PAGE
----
I say “possible” because this will be our first test and we’re not honestly entirely sure whether the broadcast will go out over IPv6.  It turns out that PLNOG only has an IPv4 network and so our connection back to Google’s servers will be IPv4.  In theory, Google’s content distribution network (CDN) should then serve the video streams out over IPv4 or IPv6.  We’ll see (and we’d like your help – see below).

As far as the two services, YouTube Live was of most interest to me when testing because it allows us to schedule an event in advance and promote that URL – and then have the video go live at that URL at the appointed time.  However, I was unable to get my software to work consistently with YouTube Live (and didn’t have a whole lot of time to test).

I’m going instead with a Google+ Hangout On Air because the video chain worked well and it also broadcasts over on our YouTube channel.  So people should be able to see the livestream on either Google+ or on YouTube – and shouldn’t have to login to see the stream, at least on YouTube.

The downside of a Google+ HOA is that you can’t set up a URL that you can promote in advance.  We have to wait until we go live this afternoon here to have a URL we can publicize.  So instead we have to tell people to watch our Google+ page and YouTube channel… which is okay but not ideal.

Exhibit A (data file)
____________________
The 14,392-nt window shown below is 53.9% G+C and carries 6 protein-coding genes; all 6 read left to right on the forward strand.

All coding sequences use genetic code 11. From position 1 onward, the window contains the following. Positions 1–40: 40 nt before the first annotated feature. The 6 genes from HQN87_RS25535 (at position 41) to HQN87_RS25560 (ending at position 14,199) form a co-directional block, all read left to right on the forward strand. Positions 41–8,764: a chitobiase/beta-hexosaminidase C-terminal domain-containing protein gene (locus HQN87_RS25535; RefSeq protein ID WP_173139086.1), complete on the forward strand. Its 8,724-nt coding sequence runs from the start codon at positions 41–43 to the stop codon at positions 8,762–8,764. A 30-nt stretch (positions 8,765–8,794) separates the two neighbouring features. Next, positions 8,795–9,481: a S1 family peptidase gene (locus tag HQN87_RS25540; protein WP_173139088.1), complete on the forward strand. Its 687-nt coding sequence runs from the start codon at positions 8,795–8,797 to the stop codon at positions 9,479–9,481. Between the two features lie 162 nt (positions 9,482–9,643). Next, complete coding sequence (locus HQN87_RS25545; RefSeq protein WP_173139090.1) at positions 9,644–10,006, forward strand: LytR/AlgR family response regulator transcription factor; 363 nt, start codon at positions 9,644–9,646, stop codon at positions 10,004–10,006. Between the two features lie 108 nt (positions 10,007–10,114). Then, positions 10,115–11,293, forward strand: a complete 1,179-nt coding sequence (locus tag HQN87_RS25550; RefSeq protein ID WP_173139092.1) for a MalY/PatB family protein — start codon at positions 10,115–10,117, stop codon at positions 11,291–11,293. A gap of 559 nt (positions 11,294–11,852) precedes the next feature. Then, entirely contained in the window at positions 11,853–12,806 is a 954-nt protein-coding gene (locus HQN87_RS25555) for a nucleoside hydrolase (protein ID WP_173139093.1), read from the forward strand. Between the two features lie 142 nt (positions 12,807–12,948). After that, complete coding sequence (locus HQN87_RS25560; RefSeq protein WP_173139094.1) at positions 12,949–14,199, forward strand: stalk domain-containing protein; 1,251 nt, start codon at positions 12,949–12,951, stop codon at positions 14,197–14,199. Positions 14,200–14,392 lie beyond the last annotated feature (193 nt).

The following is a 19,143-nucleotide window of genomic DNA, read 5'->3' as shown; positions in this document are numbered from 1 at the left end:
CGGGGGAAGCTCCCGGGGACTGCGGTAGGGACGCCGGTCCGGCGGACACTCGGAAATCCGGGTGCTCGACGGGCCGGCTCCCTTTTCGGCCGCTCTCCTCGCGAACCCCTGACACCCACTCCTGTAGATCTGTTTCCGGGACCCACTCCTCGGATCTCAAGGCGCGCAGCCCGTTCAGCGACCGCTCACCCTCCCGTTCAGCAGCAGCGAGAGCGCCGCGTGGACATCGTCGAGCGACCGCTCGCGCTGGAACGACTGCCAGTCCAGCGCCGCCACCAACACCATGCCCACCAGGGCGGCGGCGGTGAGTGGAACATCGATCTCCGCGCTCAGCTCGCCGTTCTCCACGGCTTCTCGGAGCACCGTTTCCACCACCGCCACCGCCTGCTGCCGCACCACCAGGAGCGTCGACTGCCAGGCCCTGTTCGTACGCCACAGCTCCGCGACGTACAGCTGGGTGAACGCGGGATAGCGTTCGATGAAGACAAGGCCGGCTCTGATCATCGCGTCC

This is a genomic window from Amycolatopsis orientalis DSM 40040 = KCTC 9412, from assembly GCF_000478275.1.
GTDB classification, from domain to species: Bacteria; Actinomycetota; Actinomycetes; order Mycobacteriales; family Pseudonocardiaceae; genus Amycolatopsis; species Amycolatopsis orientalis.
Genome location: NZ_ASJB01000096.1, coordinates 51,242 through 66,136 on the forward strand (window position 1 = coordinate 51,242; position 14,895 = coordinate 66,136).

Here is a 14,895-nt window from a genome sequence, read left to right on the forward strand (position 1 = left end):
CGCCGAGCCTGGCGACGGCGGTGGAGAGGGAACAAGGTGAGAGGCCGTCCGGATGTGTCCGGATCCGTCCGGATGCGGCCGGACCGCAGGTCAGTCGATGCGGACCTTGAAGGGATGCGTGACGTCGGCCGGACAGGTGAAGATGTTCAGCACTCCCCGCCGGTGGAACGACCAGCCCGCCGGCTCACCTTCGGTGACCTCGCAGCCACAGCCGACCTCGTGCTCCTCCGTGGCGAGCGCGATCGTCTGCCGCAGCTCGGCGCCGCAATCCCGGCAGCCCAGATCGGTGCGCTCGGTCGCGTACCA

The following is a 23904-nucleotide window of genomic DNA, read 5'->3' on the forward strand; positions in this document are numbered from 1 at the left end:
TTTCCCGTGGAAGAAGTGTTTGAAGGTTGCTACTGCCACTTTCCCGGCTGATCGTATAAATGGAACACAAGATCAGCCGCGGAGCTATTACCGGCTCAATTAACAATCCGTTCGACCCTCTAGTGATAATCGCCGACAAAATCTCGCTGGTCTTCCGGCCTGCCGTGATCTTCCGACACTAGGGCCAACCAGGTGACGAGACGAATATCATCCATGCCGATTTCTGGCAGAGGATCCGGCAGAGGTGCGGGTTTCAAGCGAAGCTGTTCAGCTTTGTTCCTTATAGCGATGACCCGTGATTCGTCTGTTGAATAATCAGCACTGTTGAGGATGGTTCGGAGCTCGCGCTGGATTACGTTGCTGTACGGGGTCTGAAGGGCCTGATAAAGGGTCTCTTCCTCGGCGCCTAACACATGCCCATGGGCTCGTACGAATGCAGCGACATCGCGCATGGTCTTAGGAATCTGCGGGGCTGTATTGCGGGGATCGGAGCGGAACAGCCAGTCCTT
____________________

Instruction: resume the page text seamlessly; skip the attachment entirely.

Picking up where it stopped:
How You Can Help – Show Us It’s IPv6

We’d like to prove that today’s live stream is going out over IPv6… but we’re here at PLNOG on a IPv4 network, so we have no way of knowing.   What we’d love is if some of you out there who are running the IPvFoo or IPvFox browsers add-ons/extensions could capture some screenshots and let us know as a reply to a post on our Google+ page. What I am looking for is something like this:

Googleplus-ipv6.jpg

That can show which of the various connections are using IPv6.

If you are interested in helping, please monitor this post on our Google+ page so that you can see if others have already sent some in.  We would appreciate several different screenshots (but we don’t need 100! 🙂 ).

And if it turns out that we don’t see any streaming over IPv6… well… it will be worth the attempt – and we will figure this out eventually!

The Technical Setup

For those curious, I’m using a Canon Vixia camera connected via HDMI to a Blackmagic Intensity Extreme box that connects into my MacBook Pro.  On my MBP I’m running Wirecast software as an encoder that will then broadcast out to Google+.  I also have a Logitech HD webcam ready as a standby.  I have a feed coming into my camera from the house audio so that I’m getting the event microphones.  I’m then monitoring the audio from headphones connected to my MBP.

And, being paranoid about ensuring I capture the content, I’m recording the video stream locally on my MBP as a backup.

We’ll see… let the grand experiment begin in about 3.5 hours…